Editions:  Austria · Denmark · France · Germany · Italy · Norway · Spain · Sweden · Switzerland
Advertisement

Swedish hackers target Turkish forum

Share this article

Swedish hackers target Turkish forum
13:21 CEST+02:00
Swedish hackers have retaliated against their Turkish counterparts following an attack earlier this month on some 5,000 Swedish websites.

On Saturday, a group of disgruntled hackers posted a comment to the Flashback web forum linking to a stolen database containing thousands of user names and passwords from Turkish forum Ayyildiz.

"We have chosen to leak these user details in response to the many recent attacks on Swedish web hosts and websites following the publication of a satirical drawing by Lars Vilks portraying the Muslim prophet Muhammad as a roundabout dog."

The group said that Ayyildiz was a forum used by Turkish hackers to brag about their destructive exploits on the internet.

Having stolen the identities of the Turkish users, Swedish hackers proceeded to post messages on their forum informing them of the successful security breach.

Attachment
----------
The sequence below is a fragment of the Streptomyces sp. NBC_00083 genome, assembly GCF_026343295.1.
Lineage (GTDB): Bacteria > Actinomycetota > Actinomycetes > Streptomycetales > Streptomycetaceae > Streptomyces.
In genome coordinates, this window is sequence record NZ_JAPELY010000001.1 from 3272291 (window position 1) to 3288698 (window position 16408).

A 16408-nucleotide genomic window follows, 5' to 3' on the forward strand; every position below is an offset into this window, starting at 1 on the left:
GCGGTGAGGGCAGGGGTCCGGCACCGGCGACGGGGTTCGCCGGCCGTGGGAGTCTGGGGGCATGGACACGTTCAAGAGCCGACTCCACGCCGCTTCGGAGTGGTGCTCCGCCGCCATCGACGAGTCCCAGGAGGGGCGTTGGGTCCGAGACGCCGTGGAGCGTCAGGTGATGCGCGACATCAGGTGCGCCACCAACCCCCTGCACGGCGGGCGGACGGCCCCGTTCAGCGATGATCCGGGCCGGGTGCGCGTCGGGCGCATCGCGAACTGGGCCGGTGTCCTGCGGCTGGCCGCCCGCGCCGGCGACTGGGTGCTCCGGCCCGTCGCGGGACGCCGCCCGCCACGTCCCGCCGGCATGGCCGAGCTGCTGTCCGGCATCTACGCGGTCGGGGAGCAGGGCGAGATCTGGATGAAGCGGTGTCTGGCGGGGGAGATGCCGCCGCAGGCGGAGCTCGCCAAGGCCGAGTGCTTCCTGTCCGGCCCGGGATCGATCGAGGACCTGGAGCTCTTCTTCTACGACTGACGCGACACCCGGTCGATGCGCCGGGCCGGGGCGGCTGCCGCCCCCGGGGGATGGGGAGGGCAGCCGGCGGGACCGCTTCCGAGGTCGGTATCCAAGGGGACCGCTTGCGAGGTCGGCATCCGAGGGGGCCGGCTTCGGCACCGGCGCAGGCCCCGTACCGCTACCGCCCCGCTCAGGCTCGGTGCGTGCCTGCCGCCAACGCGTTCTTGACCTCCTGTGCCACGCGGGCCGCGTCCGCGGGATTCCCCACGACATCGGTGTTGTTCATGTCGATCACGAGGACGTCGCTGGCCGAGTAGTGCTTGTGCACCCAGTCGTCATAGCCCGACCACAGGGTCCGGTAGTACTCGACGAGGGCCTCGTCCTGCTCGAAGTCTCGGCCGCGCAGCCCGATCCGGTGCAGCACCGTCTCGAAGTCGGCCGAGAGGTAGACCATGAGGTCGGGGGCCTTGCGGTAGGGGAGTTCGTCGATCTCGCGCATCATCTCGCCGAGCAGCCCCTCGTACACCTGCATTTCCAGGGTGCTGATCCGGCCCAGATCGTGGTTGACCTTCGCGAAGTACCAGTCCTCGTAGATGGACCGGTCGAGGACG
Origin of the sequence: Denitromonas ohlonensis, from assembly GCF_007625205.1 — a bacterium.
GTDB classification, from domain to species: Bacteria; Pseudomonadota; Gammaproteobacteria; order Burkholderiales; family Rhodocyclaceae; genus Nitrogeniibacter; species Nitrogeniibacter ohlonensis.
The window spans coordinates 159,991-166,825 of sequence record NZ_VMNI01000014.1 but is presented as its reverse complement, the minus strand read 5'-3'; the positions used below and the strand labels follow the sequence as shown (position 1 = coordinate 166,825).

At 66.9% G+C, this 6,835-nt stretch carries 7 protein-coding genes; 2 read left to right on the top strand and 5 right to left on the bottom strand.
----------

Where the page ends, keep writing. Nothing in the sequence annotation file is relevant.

Ayyildiz was temporarily taken out of service as a result of the attack.

The Swedes also broke into the e-mail and MSN accounts of Turkish web users and sent messages using the stolen identities. Among the images in circulation was a pornographic illustration of Muhammad and Mustafa Kemal Atatürk, the founder of the modern Turkish state.

"This type of 'hacktivism' has been on the increase over the last five or six years," IT security expert Joakim von Braun told The Local.

He added that the outbreak of a hacking war could prove devastating for businesses and government institutions,

"Companies in particular stand to lose a lot of money if their websites are attacked and taken down by hackers," said von Braun.

Get notified about breaking news on The Local

Share this article

Advertisement

From our sponsors

The power of cooperation: the secret to Swedish success?

Is the Swedish approach to leadership really as special as people think? The Local asks a non-Swedish manager at telecom giant Ericsson for a frank appraisal of Swedes' so-called 'lagom' leadership style.

Advertisement
Advertisement
Jobs
Click here to start your job search
Advertisement
Advertisement

Popular articles

Advertisement
Advertisement